calculated_price = Pricing::WidgetPricing::TwoThousand::PriceCalculator.get_price(widget)

    assert_equal((widget.price * 0.85), calculated_price, 'cheap widget should have a 15% price reduction')
  end
end
# app/calculators/pricing/two_thousand/price_calculator.rb
# Simple calculator that takes a Product and returns a price with a 15% discount
module Pricing
  module WidgetPricing
    module TwoThousand
      class PriceCalculator
        def self.get_price(product)
          product.price * 0.85
        end
      end
    end
  end
end

spring stop && rails test test/product_calculators/product_discount_calculator_test.rb

# Running:

.

Finished in 0.047112s, 21.2260 runs/s, 21.2260 assertions/s.
1 runs, 1 assertions, 0 failures, 0 errors, 0 skips

4 Namespaces ()

That also works - how about 4 namespaces?

# test/product_calculators/product_discount_calculator_test.rb
require 'test_helper'

class PriceCalculatorTest < ActiveSupport::TestCase
  test 'cheap widget is reduced by 15%' do
    widget = products(:one)
    calculated_price = Pricing::WidgetPricing::TwoThousand::Nineteen::PriceCalculator.get_price(widget)

    assert_equal((widget.price * 0.85), calculated_price, 'cheap widget should have a 15% price reduction')
  end
end
# app/calculators/pricing/two_thousand/nineteen/price_calculator.rb
# Simple calculator that takes a Product and returns a price with a 15% discount
module Pricing
  module WidgetPricing
    module TwoThousand
      module Nineteen
        class PriceCalculator
          def self.get_price(product)
            product.price * 0.85
          end
        end
      end
    end
  end
end

.. and it still works - all without touching the Rails app configuration files.

5 Namespaces ()

Hmm.. so what happens if we move our PricingCalculator from app/calculators/... to app/lib/...:

spring stop && rails test test/product_calculators/product_discount_calculator_test.rb

# Running:

.

Finished in 0.052509s, 19.0444 runs/s, 19.0444 assertions/s.
1 runs, 1 assertions, 0 failures, 0 errors, 0 skips

And if we were to add a calculators sub-directory under app/lib/ like so:

# app/lib/calculators/pricing/widget_pricing/tow-thousand/nineteen/price_calculator.rb
# Simple calculator that takes a Product and returns a price with a 15% discount
module Calculators
  module Pricing
    module WidgetPricing
      module TwoThousand
        module Nineteen
          class PriceCalculator
            def self.get_price(product)
              product.price * 0.85
            end
          end
        end
      end
    end
  end
end

Why would we do this? Well, our use of this class within our code (and our tests) would be a little more self-documenting:

# test/product_calculators/product_discount_calculator_test.rb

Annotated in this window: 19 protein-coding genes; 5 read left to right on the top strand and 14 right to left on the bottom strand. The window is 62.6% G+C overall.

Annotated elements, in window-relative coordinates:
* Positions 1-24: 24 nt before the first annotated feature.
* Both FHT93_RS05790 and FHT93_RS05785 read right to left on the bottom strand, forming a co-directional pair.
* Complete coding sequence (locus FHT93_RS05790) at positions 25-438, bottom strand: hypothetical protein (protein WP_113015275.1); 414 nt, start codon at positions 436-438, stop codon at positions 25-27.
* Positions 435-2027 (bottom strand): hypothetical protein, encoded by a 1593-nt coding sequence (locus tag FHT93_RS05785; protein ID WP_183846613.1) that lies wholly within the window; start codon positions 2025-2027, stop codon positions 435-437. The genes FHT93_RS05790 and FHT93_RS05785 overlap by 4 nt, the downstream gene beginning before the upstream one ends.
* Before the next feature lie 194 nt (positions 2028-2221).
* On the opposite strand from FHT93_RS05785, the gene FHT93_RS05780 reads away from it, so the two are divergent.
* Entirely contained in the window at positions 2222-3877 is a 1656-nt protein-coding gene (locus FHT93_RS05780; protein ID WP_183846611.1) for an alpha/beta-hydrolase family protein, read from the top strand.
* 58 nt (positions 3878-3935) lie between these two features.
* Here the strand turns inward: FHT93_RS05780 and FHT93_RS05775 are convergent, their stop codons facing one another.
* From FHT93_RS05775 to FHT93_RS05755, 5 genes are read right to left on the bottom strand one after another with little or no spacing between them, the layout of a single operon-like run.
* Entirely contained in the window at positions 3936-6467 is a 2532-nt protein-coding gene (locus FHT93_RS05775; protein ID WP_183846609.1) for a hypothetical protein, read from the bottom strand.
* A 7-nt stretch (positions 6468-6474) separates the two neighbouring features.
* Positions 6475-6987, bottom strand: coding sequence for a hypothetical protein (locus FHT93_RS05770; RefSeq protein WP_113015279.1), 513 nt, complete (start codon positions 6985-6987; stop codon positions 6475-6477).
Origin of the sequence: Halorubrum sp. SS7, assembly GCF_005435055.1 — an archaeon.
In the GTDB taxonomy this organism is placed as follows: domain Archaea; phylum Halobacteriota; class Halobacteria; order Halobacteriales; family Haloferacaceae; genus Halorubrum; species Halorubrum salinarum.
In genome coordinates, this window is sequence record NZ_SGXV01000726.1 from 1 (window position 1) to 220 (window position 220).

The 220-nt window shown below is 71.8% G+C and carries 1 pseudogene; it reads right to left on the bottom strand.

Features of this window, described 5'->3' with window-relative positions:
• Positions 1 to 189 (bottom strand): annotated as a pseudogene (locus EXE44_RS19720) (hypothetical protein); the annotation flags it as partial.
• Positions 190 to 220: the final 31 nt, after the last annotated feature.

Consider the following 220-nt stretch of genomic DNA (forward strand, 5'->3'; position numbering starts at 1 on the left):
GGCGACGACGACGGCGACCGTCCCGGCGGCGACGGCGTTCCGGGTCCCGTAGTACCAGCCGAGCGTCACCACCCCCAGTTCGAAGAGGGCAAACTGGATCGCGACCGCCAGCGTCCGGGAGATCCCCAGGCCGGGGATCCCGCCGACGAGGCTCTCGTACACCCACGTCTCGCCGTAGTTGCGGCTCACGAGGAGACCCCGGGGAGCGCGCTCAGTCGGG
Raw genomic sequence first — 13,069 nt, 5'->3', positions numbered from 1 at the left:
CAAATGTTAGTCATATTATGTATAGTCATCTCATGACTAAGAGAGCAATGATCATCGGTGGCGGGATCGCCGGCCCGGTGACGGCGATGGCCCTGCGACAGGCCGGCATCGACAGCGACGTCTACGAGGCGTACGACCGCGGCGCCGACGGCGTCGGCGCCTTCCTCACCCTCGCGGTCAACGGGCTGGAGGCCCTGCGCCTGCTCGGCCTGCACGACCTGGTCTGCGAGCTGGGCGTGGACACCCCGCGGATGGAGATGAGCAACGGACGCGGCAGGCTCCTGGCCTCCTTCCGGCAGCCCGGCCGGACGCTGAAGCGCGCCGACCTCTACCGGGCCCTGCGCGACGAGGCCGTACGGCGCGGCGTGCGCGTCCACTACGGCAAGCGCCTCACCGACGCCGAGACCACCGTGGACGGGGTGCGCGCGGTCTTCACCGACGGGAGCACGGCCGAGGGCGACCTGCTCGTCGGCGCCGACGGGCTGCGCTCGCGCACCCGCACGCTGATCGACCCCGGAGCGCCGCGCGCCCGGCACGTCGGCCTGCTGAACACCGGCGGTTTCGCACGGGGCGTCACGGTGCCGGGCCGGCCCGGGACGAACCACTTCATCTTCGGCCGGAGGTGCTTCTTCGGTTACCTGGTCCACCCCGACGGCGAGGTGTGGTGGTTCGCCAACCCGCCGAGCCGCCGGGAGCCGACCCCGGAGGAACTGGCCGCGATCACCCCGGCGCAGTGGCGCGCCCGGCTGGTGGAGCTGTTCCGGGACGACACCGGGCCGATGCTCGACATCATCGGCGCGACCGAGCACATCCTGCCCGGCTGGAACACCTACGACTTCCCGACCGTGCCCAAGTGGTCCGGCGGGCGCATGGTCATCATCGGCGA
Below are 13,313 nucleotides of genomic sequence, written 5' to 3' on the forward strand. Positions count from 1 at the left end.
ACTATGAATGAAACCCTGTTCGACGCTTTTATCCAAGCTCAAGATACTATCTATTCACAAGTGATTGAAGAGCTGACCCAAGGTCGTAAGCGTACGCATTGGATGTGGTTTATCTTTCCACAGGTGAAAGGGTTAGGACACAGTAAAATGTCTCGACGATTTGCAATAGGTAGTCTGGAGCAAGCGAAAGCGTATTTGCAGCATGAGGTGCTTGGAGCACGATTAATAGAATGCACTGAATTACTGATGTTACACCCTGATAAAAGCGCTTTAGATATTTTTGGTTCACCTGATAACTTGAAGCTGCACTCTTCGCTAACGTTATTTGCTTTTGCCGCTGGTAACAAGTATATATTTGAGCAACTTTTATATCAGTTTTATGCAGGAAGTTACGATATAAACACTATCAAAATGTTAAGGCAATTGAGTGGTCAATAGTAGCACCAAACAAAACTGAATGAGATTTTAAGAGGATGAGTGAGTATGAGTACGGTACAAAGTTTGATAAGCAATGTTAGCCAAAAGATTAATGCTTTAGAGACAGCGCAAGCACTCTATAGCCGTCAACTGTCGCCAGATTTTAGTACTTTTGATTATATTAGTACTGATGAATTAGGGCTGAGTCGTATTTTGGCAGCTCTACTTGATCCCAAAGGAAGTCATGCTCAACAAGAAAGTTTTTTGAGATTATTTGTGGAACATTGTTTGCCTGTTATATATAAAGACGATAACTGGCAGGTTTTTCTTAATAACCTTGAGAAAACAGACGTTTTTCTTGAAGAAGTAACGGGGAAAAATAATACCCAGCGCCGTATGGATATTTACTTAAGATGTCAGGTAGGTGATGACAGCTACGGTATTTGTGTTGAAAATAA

require 'test_helper'

class PriceCalculatorTest < ActiveSupport::TestCase
  test 'cheap widget is reduced by 15%' do
    widget = products(:one)
    calculated_price = Calculators::Pricing::WidgetPricing::TwoThousand::Nineteen::PriceCalculator.get_price(widget)

    assert_equal((widget.price * 0.85), calculated_price, 'cheap widget should have a 15% price reduction')
  end
end

That’s clearer

Summary

Rails convention over configuration lets us organise our classes into nested namespace / module hierarchies as long as they match the directory or folder structure, starting one subdirectory in from app/ - e.g. app/lib.

There are 3 things to remember:
  1. Our application's code should live in /app/.. - personally I recommend /app/lib/{sub_directory}/.. so we can use {sub_directory} as the start of our namespacing: e.g. app/lib/calculators/... -> Calculators::...
  2. When moving files around or creating new directories we need to restart Spring (spring stop)
  3. To reference a class that isn't in a namespace (or in the root namespace), such as a Rails Model in its default location of app/models, we can use the namespace separator (::) as a prefix - e.g.: ::Product
  4. - this is useful if we also have a class of the same name in a different namespace.

Foreign Keys to custom Primary Key caveats in Ruby on Rails

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Image Credit: S Egger, 2007

The Ruby on Rails model convention of automatically including primary keys named id and foreign keys named {primary_key_model}_id works well for the vast majority of models, but what if the object we’re modelling already has a unique numerical property? It would make sense to use this property instead of id, and Rails allows custom primary keys but there are some gotchas..

Let’s walk through an example using Books and Chapters

First of all we need a new Rails app which we’ll call Bookshelf: (I’m using Rails 5.2.1 here)
rails new bookshelf
cd bookshelf
rails db:create

Now we can create our Book model - but instead of id we’ll specify the International Standard Book Number (ISBN) as the primary key 1